Monday, August 18, 2014

Invisible Zucchini Tuna Salad

If you garden--or if someone who loves you, likes you, or barely knows you gardens--then you probably have one of these sitting on your counter right about now. Or four of them. The infamous gargantuan zucchini that has grown past its prime.

If it sits long enough, your helpers might find other uses for it. Like dressing it up in doll clothing.

And then later you might finally enlist some helpers to shred that baby up.

Since one 4-pound zucchini can make about 14 cups of shredded zucchini, finding uses for it becomes a challenge. I have found lots of amazing recipes this summer, and it's actually been kind of fun using our shredded harvest.

One weekend I was proud to have used up a whole 8 cups of shredded zucchini, between the zucchini brownies, the zucchini muffins, zucchini pancakes, and then, in a sudden 'aha' moment, in my own new recipe, Invisible Zucchini Tuna Salad.

*(note; if you want to use 8 cups of shredded zucchini in one recipe, please check this pizza out. It's amazing.)

Back to my tuna salad. If you have a favorite tuna recipe already, or like me, usually just start throwing things together without having the time or interest in looking up a recipe for tuna salad, then just add a cup or two of shredded zucchini to your tried-and-true recipe. It will literally disappear into the folds and valleys of the other ingredients. Your family will never know. This recipe makes a really big bowl full of tuna salad, because we love eating leftovers for lunches, and because I have a teenager whose appetite is becoming increasingly difficult to satiate. ;) Cut back on these ingredients if you don't need to make enough to feed a small army.

*Another note: A few months ago I noticed that all my usual brands of tuna at the grocery store suddenly contained soy. I don't know if it had always been this way and I was just noticing, but I was a bit crestfallen. Then I was indignant. And then angry and defiant. I didn't want soy--more than likely surplus GMO soy that needed used up in creative ways--snuck into my food. Tuna used to be an inexpensive protein for us, but now it is a bit of a luxury that we use a bit more occasionally. I was buying this tuna from Amazon, which is very pricey, but fortunately Costco came to my city and I can now buy their brand--soy free--at a decent price.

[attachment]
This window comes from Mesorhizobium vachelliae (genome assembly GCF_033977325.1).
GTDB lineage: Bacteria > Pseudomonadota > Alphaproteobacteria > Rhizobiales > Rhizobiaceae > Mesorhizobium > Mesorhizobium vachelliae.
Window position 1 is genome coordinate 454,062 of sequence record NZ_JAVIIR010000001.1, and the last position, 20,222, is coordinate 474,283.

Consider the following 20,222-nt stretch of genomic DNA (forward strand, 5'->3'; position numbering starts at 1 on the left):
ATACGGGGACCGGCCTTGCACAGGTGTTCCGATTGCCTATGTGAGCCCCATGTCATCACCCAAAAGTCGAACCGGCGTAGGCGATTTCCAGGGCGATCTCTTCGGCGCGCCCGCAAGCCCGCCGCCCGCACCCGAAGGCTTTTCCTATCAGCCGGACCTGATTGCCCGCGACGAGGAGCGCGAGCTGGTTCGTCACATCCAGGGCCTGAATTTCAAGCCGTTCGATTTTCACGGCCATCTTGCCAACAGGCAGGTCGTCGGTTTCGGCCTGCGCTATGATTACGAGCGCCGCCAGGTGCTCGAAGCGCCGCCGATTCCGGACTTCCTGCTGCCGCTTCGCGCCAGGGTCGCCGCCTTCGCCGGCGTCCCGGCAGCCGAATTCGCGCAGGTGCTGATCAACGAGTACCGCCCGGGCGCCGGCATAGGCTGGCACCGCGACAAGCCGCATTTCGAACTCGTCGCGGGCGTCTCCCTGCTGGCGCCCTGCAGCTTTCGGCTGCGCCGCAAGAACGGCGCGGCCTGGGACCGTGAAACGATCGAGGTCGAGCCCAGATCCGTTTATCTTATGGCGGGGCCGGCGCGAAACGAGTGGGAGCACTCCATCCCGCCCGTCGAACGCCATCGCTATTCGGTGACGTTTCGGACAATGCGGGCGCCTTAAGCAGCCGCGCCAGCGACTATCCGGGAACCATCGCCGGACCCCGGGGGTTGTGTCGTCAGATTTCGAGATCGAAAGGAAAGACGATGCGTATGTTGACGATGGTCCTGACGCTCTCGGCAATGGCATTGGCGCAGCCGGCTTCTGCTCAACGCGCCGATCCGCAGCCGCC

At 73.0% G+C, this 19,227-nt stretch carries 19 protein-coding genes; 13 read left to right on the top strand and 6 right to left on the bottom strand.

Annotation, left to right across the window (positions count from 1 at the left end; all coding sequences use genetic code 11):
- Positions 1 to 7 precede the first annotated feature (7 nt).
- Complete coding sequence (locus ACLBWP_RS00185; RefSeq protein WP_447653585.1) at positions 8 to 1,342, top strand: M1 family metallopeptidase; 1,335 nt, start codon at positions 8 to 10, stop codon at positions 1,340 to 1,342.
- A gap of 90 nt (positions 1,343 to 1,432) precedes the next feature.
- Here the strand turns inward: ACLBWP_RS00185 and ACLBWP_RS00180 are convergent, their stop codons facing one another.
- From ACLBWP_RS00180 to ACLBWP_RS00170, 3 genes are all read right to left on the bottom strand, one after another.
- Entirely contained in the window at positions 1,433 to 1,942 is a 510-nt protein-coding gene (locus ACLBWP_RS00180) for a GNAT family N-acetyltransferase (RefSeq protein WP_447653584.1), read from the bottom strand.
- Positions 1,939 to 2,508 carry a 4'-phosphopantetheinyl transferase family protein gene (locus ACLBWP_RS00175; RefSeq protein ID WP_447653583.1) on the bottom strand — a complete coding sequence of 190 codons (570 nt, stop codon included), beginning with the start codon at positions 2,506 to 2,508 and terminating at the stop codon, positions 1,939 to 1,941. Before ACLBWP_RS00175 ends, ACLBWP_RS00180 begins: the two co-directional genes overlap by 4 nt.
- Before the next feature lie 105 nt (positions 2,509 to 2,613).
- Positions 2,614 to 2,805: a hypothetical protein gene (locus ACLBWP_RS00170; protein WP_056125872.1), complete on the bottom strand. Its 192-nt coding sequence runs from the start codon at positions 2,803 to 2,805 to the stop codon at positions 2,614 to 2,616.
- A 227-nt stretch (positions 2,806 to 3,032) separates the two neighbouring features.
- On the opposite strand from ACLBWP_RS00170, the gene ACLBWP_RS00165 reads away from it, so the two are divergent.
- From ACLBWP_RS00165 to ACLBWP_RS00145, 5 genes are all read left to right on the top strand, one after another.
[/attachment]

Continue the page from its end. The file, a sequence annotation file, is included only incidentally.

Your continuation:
Invisible Zucchini Tuna Salad

(as explained above, makes a LOT! Scale back if needed!)

2-3 cans tuna
3 hard boiled eggs, chopped
1/4 c. plain or Greek yogurt
1/4 c. mayo
1/4 c. finely minced onion
1 stalk celery, chopped
2 c. shredded zucchini
1/4 t. celery seed
1/2 t. salt
1/2 t. pepper

Mix it all up, and watch the zucchini become INVISIBLE! Quiz your family during the meal about what is in the tuna salad. My family finally gave in and I had to tell them. :)

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  1. Replies
    1. Thanks Christina! I was making my usual tuna salad one night for an easy supper, had all this zucchini in the fridge looking out at me, and thought, 'hmmm, why not?' ;)

  2. great idea! I love tuna but they are wayy too expensive.. I suspect this is also a good way to stretch the tuna with those small cans..

    I cannot wait for the days I will have surplus veggies I don't know what I am going to do with them. It will be a blast :)

    1. I think zucchini is the one plant that will always give more than you know what to do with. I can't say the same for some of the other things in my garden this summer--for example, my green beans have done terribly, and I was so looking forward to excess green beans to store for the winter. Make sure to always plant at least one zucchini in your future gardens, and then have fun trying to use it all. :) I can't wait to SEE your future gardens, Nihal!